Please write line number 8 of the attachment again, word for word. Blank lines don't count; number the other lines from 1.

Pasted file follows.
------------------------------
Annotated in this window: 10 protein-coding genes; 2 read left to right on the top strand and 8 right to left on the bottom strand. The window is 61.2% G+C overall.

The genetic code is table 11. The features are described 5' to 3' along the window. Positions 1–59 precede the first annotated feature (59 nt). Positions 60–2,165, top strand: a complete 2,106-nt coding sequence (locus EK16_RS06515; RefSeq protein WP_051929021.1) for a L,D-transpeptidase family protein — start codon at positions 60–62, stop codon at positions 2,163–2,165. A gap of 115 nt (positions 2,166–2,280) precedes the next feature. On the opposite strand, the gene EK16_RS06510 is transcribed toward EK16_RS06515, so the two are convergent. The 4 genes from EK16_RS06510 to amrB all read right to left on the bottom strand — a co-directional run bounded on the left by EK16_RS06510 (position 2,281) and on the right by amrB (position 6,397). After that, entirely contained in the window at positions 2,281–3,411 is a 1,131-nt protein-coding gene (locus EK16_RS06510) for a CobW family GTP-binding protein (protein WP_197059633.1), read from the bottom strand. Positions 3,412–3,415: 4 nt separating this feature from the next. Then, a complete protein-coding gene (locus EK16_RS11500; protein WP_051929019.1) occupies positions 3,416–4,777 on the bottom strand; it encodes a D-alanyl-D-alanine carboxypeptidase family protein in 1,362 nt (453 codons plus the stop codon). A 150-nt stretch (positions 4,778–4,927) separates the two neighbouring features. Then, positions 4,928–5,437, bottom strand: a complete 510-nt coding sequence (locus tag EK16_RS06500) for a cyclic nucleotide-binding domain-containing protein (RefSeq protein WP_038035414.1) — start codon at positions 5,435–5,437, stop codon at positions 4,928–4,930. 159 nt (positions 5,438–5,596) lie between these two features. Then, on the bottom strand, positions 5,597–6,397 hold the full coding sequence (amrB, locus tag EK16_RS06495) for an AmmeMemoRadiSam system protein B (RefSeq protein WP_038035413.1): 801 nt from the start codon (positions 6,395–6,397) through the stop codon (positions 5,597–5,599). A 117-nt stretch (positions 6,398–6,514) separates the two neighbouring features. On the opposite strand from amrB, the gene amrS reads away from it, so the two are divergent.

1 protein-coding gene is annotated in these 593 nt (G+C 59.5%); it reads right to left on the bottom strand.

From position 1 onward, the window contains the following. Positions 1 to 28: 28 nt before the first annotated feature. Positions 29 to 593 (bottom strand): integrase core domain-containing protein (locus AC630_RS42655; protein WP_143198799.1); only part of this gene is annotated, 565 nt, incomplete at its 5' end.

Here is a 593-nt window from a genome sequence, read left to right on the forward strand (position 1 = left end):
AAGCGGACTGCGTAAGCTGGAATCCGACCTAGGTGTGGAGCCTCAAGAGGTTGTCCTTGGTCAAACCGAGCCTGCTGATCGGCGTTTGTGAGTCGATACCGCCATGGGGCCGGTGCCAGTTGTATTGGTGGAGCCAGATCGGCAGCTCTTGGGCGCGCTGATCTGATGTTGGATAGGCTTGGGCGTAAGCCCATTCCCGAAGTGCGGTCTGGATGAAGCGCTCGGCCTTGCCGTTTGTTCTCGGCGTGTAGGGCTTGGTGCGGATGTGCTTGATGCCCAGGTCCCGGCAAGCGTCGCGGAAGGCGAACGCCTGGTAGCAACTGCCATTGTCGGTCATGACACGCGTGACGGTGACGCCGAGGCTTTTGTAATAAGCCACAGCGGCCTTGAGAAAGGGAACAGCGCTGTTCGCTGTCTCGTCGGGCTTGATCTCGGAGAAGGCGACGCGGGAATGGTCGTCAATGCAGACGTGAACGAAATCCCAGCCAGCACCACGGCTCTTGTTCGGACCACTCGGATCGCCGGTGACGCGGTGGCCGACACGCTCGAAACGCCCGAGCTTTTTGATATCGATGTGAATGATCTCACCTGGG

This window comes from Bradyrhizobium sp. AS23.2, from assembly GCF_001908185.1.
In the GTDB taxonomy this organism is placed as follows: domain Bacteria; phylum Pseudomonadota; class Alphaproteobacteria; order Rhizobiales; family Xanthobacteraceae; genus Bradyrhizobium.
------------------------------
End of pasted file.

In the GTDB taxonomy this organism is placed as follows: domain Bacteria; phylum Pseudomonadota; class Alphaproteobacteria; order Rhizobiales; family Xanthobacteraceae; genus Bradyrhizobium.